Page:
Chevy Resumes Bolt Production Following Massive Recall
The Chevy Bolt is back in production after fire risks prompted a massive recall and stalled new vehicles.
General Motors resumed production of the electric vehicles at its Lake Orion Assembly Plant in Michigan in early April, Car and Driver reports. What remains to be seen is whether anyone will buy the cars.
"We are very excited to restart production and we'll continue to balance battery availability for new vehicle production while continuing to prioritize recall repairs,” a Gm spokesman told Car and Driver.
Roughly 140,000 Bolts were recalled for a pair of manufacturing defects in LG’s battery packs that could cause a fire. The move followed several reports of car fires, most or all of which happened while the vehicles were turned off.
LG agreed last year to pay GM roughly $1.9 billion to cover costs and expenses related to the recall. Now, federal investigators are looking into whether GM and other electric vehicle manufacturers are properly launching recalls when needed.
GM delivered about 9,000 Bolt electric vehicles and electric utility vehicles in the first quarter, according to Car and Driver. It has delivered less than 400 so far this year.
The Bolt recall is not the only safety problem that GM has had on its hands.
Last year, for instance, the company called back roughly 15,000 vehicles because of a fuel pump defect that Ford said could cause cars to unexpectedly stall. The company also recently called back approximately 95,000 sport utility vehicles, citing a problem that could cause their seatbelts to become inoperable.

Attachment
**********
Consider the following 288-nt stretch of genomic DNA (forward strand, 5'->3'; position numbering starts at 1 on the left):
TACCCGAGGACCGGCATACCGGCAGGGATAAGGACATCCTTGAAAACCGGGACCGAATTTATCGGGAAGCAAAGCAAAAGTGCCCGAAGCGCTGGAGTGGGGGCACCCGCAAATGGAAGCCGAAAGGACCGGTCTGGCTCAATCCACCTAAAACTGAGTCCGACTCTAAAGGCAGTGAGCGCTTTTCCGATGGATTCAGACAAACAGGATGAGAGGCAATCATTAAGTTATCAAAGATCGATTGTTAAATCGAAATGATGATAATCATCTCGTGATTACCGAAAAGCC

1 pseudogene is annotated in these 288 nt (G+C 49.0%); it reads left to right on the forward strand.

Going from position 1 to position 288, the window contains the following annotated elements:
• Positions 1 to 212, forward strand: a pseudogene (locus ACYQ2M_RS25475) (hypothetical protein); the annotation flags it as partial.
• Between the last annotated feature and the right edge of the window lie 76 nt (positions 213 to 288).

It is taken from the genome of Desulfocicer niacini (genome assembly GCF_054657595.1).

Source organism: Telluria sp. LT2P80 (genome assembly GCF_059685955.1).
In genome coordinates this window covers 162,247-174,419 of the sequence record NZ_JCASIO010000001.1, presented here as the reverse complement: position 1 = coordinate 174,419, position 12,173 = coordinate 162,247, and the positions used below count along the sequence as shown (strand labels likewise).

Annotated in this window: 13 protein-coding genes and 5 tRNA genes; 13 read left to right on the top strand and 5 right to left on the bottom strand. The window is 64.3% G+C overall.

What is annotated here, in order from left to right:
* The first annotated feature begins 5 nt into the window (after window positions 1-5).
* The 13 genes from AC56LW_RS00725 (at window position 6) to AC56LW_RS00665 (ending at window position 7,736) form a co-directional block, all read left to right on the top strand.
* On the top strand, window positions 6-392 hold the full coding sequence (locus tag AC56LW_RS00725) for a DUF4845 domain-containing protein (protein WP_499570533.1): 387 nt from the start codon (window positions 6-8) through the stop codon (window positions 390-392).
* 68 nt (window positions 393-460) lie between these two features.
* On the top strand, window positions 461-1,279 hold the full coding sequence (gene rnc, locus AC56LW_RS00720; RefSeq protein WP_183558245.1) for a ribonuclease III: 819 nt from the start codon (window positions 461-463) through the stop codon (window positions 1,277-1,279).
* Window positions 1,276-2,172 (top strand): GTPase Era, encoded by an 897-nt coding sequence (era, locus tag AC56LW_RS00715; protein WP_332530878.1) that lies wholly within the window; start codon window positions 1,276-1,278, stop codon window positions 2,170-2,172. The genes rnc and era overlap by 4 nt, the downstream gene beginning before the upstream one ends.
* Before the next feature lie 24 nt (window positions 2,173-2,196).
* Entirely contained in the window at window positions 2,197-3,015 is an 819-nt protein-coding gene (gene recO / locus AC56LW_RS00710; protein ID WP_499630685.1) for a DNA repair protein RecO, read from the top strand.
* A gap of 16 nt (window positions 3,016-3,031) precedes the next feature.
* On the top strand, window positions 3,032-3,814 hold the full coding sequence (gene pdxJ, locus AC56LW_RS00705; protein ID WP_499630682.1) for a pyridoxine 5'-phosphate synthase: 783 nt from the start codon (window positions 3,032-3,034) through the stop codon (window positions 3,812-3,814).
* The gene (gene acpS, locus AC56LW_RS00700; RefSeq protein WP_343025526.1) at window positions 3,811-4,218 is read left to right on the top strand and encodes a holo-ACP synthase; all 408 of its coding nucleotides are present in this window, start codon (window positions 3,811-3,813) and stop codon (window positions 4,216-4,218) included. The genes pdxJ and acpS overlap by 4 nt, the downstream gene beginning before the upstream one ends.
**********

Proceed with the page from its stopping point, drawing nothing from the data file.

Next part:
Know Your Lemon Law Rights
GM is not alone when it comes to defects and recalls. The world’s major auto manufacturers recall millions of vehicles every year, citing a wide range of problems that pose serious safety risks.
The good news: Car owners in California have some valuable rights and protections under the state’s lemon law.
The Song-Beverly Consumer Warranty Act requires car manufacturers to perform a wide range of repairs on vehicles while they are under warranty.
The lemon law also forces manufacturers to buy back cars that the companies are unable or simply refuse to fix. That includes covering the car’s purchase price and reimbursing the owner for financing costs and other expenses.
In some cases, a manufacturer can instead offer to replace the vehicle. It is up to the owner, however, to decide whether to accept or reject this alternative arrangement.
Anyone haggling with a car manufacturer over repairs should seek the advice of a seasoned California lemon law attorney. The law requires the carmaker to pick up the tab for certain legal fees incurred by owners while enforcing their rights.
Speak with a California Lemon Law Attorney
At Bickel Sannipoli, our California lemon law attorneys have assisted hundreds of clients across the state stuck with defective or malfunctioning vehicles.